Early results from Israel, where more than a third of the population has received at least the first of two vaccine doses, provide the first real-time glimpses that efforts to administer shots rapidly and widely appear to be working. Preliminary analyses show that the vaccines appear to be contributing to sharp declines in infections and illness, particularly in people over age 60, who were among the first to get the shots.

Israel has administered more than 60 doses of either the Moderna or the Pfizer-BioNTech vaccine for every 100 residents, far outpacing every other country. (Israel's vaccine strategy has come under fire for excluding Palestinians.)

Figures released last week by Israel's Health Ministry indicated that out of nearly 750,000 people over 60 who were fully vaccinated, only 0.07 percent, or 531 people, tested positive for the virus. Of that group, 38 people were hospitalized for moderate or severe illness.

Griffin said the early results from Israel's vaccine program were "very encouraging," adding that vaccines could at least stave off serious disease and deaths in the U.S., even if the variants cause an overall rise in cases.

The rollout of vaccines in the U.S. was hampered early on by supply constraints and a lack of overall strategy during the Trump administration. Since then, the federal government under President Joe Biden has been trying to ease bottlenecks in manufacturing and distribution, and it is expanding how and where vaccinations can be administered. The efforts are part of Biden's goal of giving at least 100 million shots in his first 100 days in office. As of Sunday, the U.S. had administered 40 million doses, according to the CDC. 

Experts have said the U.S. is in a race against time to vaccinate as many people as possible before more troublesome variants emerge, but there are ways to mitigate outbreaks even as people wait to become eligible for the shots, said Carl Bergstrom, a professor of biology at the University of Washington.

"Throughout the course of the pandemic, one of the most important drivers has been changes in our collective behavior," Bergstrom said. "That's what makes modeling the long-term trajectory of the pandemic so extraordinarily difficult."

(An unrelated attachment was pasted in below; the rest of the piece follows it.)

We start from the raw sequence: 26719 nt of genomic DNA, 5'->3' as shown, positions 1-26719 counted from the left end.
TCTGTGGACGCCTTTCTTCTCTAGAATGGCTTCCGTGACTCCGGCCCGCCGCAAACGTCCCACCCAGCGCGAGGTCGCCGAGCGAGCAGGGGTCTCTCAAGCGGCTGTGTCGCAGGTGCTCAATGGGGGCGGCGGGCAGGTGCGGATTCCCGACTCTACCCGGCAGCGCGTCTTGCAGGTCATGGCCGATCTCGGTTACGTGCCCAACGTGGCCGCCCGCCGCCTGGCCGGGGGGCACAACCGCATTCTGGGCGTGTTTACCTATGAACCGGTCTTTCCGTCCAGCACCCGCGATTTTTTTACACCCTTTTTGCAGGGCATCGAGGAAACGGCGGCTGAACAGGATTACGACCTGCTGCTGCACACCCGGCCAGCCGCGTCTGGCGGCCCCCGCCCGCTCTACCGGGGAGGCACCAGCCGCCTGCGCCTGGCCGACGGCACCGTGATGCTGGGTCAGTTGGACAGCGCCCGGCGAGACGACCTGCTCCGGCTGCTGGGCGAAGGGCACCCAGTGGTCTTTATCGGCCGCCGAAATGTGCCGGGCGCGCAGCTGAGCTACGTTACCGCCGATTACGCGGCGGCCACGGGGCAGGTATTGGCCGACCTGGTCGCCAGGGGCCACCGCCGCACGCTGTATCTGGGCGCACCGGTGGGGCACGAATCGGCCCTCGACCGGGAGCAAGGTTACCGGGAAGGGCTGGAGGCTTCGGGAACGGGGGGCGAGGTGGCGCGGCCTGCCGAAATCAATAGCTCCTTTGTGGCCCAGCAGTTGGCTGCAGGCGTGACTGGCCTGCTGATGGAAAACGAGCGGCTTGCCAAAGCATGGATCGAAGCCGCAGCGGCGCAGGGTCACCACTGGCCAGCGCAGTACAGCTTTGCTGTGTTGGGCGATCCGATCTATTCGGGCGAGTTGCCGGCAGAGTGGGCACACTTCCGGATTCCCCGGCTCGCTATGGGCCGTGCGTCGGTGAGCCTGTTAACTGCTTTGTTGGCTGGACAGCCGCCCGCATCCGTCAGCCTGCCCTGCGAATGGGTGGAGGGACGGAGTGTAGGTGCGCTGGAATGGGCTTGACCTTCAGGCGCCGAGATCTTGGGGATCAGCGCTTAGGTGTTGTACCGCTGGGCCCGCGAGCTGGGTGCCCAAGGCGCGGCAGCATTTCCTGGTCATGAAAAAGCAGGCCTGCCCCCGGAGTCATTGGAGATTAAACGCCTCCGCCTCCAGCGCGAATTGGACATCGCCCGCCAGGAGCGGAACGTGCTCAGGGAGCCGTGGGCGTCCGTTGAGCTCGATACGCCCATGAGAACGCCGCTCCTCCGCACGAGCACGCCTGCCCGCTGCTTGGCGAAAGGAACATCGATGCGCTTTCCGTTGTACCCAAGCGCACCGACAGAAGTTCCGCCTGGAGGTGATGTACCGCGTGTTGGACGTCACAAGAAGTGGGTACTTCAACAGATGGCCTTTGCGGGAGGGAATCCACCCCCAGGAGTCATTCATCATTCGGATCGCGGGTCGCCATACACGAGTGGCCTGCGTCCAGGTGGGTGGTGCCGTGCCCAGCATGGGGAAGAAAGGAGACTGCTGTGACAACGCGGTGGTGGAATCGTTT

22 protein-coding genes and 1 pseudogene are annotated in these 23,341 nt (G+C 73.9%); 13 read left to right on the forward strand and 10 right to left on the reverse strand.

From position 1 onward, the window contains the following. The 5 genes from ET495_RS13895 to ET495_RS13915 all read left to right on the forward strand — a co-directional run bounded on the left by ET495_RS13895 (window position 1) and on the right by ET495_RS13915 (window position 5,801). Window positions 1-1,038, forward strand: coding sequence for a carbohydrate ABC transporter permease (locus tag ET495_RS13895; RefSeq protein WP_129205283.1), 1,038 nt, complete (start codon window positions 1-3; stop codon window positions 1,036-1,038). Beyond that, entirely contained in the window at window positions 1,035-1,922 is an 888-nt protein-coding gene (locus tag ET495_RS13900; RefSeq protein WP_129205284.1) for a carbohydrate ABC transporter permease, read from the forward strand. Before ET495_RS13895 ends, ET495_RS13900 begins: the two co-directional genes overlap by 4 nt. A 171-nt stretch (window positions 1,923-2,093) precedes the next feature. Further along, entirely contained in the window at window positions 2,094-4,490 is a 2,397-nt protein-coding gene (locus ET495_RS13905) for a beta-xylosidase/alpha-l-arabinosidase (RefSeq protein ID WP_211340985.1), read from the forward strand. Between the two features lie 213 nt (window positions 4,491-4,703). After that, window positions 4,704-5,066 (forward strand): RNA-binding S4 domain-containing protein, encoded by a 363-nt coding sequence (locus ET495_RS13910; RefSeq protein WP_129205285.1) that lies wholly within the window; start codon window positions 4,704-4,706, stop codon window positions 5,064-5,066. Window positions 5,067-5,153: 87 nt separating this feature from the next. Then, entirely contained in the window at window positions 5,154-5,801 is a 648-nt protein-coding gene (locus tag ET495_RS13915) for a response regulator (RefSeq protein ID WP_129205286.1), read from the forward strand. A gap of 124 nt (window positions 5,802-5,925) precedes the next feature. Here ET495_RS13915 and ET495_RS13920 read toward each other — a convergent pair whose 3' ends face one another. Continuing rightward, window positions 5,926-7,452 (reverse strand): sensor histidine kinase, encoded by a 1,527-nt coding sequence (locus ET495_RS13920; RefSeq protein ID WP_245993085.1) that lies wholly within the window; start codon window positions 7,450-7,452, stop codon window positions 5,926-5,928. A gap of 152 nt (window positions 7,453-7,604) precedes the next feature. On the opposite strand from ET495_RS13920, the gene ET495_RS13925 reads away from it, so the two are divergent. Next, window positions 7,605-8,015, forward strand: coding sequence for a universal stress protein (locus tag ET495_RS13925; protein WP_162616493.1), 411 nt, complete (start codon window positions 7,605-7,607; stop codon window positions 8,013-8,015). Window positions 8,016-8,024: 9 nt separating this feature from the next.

"Throughout the course of the pandemic, one of the most important drivers has been changes in our collective behavior."

Carl Bergstrom, professor of biology at the University of Washington

Indeed, behavioral changes have at times been associated both with spikes in cases, as people adopted more lax attitudes and states rolled back restrictions, and with valleys, as new measures were put in place and people became more vigilant.

The dynamic was largely to blame for the alarming surge in cases, hospitalizations and deaths in Los Angeles County, California, in December and January.

To avoid another spike in the spring, the U.S. has to stay aggressive with vaccinations and mitigation tactics, such as mask-wearing and social distancing, Bergstrom said. These strategies are even more crucial to combat more transmissible variants of the coronavirus, he said. The U.K. strain has already been reported in more than half of the states, but as in the U.K., the numbers could increase rapidly. 

"That's just how exponential growth works," Bergstrom said. "It comes in at a low frequency, and the first few doublings you don't really notice because it's overwhelmed by what you're seeing with the regular strain. But when it shifts, it shifts quite suddenly, and then you really see it take off."

That prospect is why many experts approach the recent declines with cautious optimism. Also of concern is the possibility that progress could be wiped out if a strain emerges that evades the current vaccines. Some early research has already shown that the Moderna and the Pfizer-BioNTech vaccines are less effective against the South African variant, although levels of neutralizing antibodies are expected to still be protective.

It's also possible, Bergstrom said, that other problematic variants are already circulating in the U.S. undetected.

All of those factors combine to make it difficult to assess where the U.S. stands and to predict how the coming months could play out, he said.

"There are so many moving parts, and it's so complicated," Bergstrom said, "but whatever we can do to stay aggressive, the more people we can get vaccinated and the longer we can hang in there, the more we can stave off a huge spring spike."